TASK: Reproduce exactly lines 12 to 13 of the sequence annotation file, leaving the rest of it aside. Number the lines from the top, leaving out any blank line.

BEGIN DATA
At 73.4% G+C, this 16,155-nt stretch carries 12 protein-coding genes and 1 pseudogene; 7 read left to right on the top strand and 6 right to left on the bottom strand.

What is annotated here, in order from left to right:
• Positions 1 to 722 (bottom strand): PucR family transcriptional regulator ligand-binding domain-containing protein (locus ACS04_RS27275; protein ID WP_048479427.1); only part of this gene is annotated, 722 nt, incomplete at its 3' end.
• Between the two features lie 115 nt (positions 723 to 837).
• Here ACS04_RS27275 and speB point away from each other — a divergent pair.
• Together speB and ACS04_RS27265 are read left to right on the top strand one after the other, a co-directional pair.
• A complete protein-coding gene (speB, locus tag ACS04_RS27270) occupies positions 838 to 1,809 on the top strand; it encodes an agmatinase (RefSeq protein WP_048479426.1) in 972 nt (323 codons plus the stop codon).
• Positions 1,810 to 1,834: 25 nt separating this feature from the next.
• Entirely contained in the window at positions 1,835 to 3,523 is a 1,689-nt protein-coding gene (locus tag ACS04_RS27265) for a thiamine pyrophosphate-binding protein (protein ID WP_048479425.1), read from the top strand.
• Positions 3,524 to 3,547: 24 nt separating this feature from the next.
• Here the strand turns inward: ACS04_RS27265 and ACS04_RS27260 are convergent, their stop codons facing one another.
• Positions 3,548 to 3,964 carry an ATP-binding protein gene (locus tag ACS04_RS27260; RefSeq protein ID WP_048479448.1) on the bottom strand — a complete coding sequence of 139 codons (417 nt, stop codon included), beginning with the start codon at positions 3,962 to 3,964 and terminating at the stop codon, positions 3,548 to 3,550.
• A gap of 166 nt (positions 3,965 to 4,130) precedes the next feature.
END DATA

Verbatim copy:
• Positions 3,548 to 3,964 carry an ATP-binding protein gene (locus tag ACS04_RS27260; RefSeq protein ID WP_048479448.1) on the bottom strand — a complete coding sequence of 139 codons (417 nt, stop codon included), beginning with the start codon at positions 3,962 to 3,964 and terminating at the stop codon, positions 3,548 to 3,550.
• A gap of 166 nt (positions 3,965 to 4,130) precedes the next feature.